Further reading: The process of creating your own DirectiveProcessor and everything you need to understand the code above can be found in the msdn: Creating Custom Text Template Directive Processors.

Codegeneration with CodeSmith and Orcas T4

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As a professional software developer you will come one day to the point where you want to generate some source code or text files instead of writing it yourself. I don’t speak about dynamic web pages or big frameworks with code generation. But I bet in some of your last projects you could generate some code, too.

Maybe you do this already with a codegenerator of some kind or by using a scripting language like PHP or Python. Maybe you have reasons not to generate it and write it by yourself. Very often these reasons are bad reasons: you don’t know any adequate tool, you don’t want to buy one or you don’t have the time to learn it.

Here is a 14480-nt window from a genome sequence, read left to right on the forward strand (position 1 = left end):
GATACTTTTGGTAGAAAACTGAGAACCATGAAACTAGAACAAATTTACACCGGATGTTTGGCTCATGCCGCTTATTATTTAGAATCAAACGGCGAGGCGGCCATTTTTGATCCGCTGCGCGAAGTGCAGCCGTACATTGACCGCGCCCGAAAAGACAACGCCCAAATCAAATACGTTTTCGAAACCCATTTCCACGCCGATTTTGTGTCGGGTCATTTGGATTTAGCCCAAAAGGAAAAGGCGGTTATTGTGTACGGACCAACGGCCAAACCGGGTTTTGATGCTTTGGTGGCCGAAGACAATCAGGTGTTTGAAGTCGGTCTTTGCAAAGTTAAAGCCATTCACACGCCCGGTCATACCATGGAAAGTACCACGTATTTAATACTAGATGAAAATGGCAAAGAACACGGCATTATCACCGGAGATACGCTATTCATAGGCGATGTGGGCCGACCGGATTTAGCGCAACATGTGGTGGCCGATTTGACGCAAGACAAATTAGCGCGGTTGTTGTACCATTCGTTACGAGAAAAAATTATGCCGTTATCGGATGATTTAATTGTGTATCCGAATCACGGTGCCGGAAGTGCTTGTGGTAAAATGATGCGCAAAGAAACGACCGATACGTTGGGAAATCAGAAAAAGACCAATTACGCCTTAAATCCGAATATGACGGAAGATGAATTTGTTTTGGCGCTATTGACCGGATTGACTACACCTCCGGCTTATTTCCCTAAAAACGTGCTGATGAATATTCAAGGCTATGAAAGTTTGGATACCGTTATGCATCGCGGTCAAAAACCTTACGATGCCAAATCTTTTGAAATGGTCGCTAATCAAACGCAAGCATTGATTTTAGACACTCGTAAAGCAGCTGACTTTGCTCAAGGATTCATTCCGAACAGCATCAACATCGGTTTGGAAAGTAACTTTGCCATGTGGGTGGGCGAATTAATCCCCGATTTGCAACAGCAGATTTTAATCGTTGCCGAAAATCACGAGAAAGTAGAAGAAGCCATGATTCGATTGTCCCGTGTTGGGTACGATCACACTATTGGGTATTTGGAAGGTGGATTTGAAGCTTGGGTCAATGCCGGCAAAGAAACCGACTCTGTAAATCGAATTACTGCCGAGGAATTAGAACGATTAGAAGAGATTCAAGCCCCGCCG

The first time I had to generate source code we wanted to generate a library to access the data of an external software in a type safe way with real properties and not throwing around with strings. The input was a xml configuration file of this software.

For this aim we used a freeware code generator named CodeSmith. CodeSmith is a templating engine using C# or Visual Basic as embedded language and a syntax that is very similar to ASP. You can use all .Net framework classes and function within your template, load your own or 3rd party libraries into it and use all these classes as parameter of the template.